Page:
If you have an overactive thyroid, you may also have some of these symptoms of hyperthyroidism:

  • Losing weight without trying
  • A faster heart rate
  • Irregular heartbeat
  • A pounding or fluttering heartbeat, called palpitations
  • A boost in appetite
  • Mood changes, such as feeling anxious or irritable
  • Trembling fingers or hands
  • Sweating

If an underactive thyroid is causing your bloody discharge, you may also have some of these common symptoms of hypothyroidism:

Thyroid medications or surgery to remove the gland may be treatment options for you, depending on your age, the severity of your condition, and other things you’ll discuss with your doctor.

Polycystic Ovary Syndrome (PCOS)

PCOS is a hormone disorder. It causes tiny, fluid-filled bubbles called cysts to grow in the ovaries. The result can be:

  • Periods that are irregular, long, or don’t come often
  • Ovaries that don’t work well
  • Extra facial and body hair due to higher levels of a male hormone in your body

If you have PCOS, your doctor will work with you to manage its effects on your body. Birth control or progestin therapy can make your periods more regular. There are also medications to help you ovulate and a range of strategies to help control excess hair.

Problems With Your Uterus, Cervix, or Ovaries

Rarely, bloody vaginal discharge is a sign of a more serious problem in your reproductive system, such as:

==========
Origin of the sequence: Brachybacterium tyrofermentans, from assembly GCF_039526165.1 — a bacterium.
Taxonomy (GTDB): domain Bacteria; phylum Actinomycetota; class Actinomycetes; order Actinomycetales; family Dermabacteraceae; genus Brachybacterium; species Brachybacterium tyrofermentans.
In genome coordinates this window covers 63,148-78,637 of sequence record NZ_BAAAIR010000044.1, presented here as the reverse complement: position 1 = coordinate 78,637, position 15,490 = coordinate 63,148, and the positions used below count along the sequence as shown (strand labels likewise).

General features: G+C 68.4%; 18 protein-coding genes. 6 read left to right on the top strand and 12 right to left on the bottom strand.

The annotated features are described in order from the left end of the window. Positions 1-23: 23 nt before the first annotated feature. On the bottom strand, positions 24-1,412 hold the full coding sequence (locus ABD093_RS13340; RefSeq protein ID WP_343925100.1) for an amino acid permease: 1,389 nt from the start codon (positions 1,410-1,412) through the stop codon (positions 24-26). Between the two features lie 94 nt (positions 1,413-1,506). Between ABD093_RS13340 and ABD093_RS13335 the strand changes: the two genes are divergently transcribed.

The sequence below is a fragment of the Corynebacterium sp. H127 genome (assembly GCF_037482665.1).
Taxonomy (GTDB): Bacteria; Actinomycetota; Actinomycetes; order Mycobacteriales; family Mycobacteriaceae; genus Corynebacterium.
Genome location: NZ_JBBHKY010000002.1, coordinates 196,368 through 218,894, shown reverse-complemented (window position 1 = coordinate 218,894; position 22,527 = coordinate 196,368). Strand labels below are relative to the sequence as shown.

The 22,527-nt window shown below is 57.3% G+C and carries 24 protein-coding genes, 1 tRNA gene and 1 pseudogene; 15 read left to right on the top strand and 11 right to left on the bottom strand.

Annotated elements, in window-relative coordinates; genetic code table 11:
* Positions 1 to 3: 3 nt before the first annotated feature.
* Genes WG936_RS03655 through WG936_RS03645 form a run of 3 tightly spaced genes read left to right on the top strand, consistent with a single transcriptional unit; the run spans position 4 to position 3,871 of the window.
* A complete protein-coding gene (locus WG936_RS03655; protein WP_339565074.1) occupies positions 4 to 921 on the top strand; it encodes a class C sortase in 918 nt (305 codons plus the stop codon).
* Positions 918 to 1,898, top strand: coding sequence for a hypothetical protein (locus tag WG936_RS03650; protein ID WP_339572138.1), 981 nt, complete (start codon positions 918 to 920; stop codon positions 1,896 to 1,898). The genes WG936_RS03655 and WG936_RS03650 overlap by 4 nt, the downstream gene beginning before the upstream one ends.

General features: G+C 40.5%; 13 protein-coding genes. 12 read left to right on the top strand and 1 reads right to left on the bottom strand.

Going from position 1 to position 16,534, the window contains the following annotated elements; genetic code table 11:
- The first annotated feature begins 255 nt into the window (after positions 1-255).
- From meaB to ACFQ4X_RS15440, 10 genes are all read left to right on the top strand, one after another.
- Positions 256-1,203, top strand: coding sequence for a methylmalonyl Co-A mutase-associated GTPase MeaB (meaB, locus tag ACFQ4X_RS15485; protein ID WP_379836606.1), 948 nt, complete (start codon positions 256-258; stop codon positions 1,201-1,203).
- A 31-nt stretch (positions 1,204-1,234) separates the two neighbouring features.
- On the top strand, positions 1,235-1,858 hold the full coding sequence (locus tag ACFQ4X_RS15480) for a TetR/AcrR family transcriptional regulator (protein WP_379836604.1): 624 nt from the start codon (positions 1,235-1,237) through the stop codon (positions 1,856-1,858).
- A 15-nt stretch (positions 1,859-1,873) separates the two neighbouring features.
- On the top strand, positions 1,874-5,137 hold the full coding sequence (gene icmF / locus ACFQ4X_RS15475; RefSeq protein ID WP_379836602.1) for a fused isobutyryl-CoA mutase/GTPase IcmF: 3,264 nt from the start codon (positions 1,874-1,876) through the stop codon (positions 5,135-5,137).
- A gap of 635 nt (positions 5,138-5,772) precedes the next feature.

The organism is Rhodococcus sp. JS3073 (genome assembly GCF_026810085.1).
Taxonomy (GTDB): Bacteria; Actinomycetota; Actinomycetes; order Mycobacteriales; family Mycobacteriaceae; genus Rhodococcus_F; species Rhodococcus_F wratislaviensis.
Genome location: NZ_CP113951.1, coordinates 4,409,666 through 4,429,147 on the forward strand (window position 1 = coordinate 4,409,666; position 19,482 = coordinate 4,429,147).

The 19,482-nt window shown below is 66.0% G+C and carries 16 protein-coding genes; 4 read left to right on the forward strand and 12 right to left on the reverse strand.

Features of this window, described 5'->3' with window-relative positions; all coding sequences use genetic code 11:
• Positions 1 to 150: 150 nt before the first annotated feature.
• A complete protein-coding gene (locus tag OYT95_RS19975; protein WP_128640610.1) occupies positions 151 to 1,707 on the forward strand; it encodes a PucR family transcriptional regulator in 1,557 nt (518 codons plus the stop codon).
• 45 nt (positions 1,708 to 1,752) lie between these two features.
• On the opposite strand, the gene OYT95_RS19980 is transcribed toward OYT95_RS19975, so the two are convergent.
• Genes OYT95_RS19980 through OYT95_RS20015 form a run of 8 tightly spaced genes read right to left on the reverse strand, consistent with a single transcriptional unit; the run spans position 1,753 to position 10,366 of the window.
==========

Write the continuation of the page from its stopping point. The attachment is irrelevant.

It’s especially important to see a doctor about bloody discharge if you are in menopause, as any vaginal bleeding during this time is a red flag for a serious condition.


Infections, including sexually transmitted infections (STIs), can cause bloody vaginal discharge. A few of these include:

Vaginitis. This inflammation of the vagina is often caused by three types of infections: yeast, bacterial vaginosis, and trichomoniasis. Vaginitis can cause vaginal itching, discharge, pain when you pee, and light bleeding or spotting between periods. Your doctor can prescribe a pill or cream to treat it.

Chlamydia. In women, this STI can cause bleeding between periods and after sex. You may also have pain when you pee and lower belly pain. Your doctor will treat it with antibiotics.

Pelvic inflammatory disease (PID). This infection of a woman’s reproductive organs can cause no symptoms. Sometimes your doctor only finds it when you have problems getting pregnant or start having chronic pelvic pain. When there are symptoms, they can include irregular bleeding -- between periods and after sex -- as well as bad-smelling discharge and pelvic pain. Antibiotics can treat PID. If you have a serious case, you may need to stay in a hospital while you get treatment. Chlamydia is a common cause of PID, which is one reason it’s so important to treat the STI before it spreads.

Show Sources

SOURCES: “Period problems,” “Thyroid disease.”

American Academy of Family Physicians: “Abnormal Uterine Bleeding.”

American College of Obstetricians and Gynecologists: “Bleeding During Pregnancy.”

Mayo Clinic: “Hypothyroidism,” “Hyperthyroidism,” “Polycystic ovary syndrome,” “Vaginitis,” “Chlamydia trachomatis,” “Pelvic inflammatory disease.”

© 2021 WebMD, LLC. All rights reserved. View privacy policy and trust info